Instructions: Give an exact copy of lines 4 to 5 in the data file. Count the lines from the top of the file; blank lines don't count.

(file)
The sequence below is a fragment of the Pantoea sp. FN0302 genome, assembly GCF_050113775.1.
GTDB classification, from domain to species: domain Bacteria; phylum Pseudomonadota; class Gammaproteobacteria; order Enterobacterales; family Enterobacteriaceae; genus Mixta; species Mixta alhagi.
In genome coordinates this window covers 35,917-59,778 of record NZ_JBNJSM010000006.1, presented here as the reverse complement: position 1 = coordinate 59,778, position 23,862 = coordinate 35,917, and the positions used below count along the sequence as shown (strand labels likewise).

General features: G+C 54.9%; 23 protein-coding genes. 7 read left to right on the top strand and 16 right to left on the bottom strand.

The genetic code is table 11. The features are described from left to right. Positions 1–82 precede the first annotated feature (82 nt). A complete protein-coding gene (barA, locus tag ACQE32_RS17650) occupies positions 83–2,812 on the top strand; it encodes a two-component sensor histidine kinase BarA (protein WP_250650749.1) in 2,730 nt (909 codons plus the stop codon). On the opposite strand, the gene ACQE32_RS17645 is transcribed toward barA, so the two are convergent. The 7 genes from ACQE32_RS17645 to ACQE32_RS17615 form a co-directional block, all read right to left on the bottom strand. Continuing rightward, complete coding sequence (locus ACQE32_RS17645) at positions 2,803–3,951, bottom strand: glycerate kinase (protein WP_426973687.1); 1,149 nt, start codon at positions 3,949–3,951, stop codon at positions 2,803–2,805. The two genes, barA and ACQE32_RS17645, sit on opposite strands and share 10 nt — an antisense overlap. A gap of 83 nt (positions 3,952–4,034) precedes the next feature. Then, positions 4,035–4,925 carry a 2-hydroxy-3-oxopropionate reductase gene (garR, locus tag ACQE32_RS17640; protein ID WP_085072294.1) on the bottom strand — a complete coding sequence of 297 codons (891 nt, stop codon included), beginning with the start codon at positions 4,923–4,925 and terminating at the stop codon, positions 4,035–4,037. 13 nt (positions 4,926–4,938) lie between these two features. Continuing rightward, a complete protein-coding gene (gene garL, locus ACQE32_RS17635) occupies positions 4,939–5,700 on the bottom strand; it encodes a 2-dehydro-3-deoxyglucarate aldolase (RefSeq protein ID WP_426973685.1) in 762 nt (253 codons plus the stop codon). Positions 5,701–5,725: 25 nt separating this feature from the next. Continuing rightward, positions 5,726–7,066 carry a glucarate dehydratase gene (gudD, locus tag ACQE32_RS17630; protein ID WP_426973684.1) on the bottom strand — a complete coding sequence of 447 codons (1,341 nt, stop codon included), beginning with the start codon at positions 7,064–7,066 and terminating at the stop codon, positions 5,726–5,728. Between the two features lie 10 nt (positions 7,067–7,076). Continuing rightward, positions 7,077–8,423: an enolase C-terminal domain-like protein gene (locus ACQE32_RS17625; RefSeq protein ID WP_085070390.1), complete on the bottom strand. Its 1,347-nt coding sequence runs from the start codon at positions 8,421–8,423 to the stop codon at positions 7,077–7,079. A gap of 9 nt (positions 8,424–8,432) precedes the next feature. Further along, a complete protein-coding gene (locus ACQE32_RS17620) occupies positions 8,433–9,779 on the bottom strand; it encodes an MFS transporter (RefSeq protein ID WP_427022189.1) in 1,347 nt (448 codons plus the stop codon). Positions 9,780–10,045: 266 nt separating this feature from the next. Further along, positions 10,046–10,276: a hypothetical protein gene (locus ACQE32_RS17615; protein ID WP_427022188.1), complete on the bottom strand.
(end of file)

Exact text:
General features: G+C 54.9%; 23 protein-coding genes. 7 read left to right on the top strand and 16 right to left on the bottom strand.

The genetic code is table 11. The features are described from left to right. Positions 1–82 precede the first annotated feature (82 nt). A complete protein-coding gene (barA, locus tag ACQE32_RS17650) occupies positions 83–2,812 on the top strand; it encodes a two-component sensor histidine kinase BarA (protein WP_250650749.1) in 2,730 nt (909 codons plus the stop codon). On the opposite strand, the gene ACQE32_RS17645 is transcribed toward barA, so the two are convergent. The 7 genes from ACQE32_RS17645 to ACQE32_RS17615 form a co-directional block, all read right to left on the bottom strand. Continuing rightward, complete coding sequence (locus ACQE32_RS17645) at positions 2,803–3,951, bottom strand: glycerate kinase (protein WP_426973687.1); 1,149 nt, start codon at positions 3,949–3,951, stop codon at positions 2,803–2,805. The two genes, barA and ACQE32_RS17645, sit on opposite strands and share 10 nt — an antisense overlap. A gap of 83 nt (positions 3,952–4,034) precedes the next feature. Then, positions 4,035–4,925 carry a 2-hydroxy-3-oxopropionate reductase gene (garR, locus tag ACQE32_RS17640; protein ID WP_085072294.1) on the bottom strand — a complete coding sequence of 297 codons (891 nt, stop codon included), beginning with the start codon at positions 4,923–4,925 and terminating at the stop codon, positions 4,035–4,037. 13 nt (positions 4,926–4,938) lie between these two features. Continuing rightward, a complete protein-coding gene (gene garL, locus ACQE32_RS17635) occupies positions 4,939–5,700 on the bottom strand; it encodes a 2-dehydro-3-deoxyglucarate aldolase (RefSeq protein ID WP_426973685.1) in 762 nt (253 codons plus the stop codon). Positions 5,701–5,725: 25 nt separating this feature from the next. Continuing rightward, positions 5,726–7,066 carry a glucarate dehydratase gene (gudD, locus tag ACQE32_RS17630; protein ID WP_426973684.1) on the bottom strand — a complete coding sequence of 447 codons (1,341 nt, stop codon included), beginning with the start codon at positions 7,064–7,066 and terminating at the stop codon, positions 5,726–5,728. Between the two features lie 10 nt (positions 7,067–7,076). Continuing rightward, positions 7,077–8,423: an enolase C-terminal domain-like protein gene (locus ACQE32_RS17625; RefSeq protein ID WP_085070390.1), complete on the bottom strand. Its 1,347-nt coding sequence runs from the start codon at positions 8,421–8,423 to the stop codon at positions 7,077–7,079. A gap of 9 nt (positions 8,424–8,432) precedes the next feature. Further along, a complete protein-coding gene (locus ACQE32_RS17620) occupies positions 8,433–9,779 on the bottom strand; it encodes an MFS transporter (RefSeq protein ID WP_427022189.1) in 1,347 nt (448 codons plus the stop codon). Positions 9,780–10,045: 266 nt separating this feature from the next. Further along, positions 10,046–10,276: a hypothetical protein gene (locus ACQE32_RS17615; protein ID WP_427022188.1), complete on the bottom strand.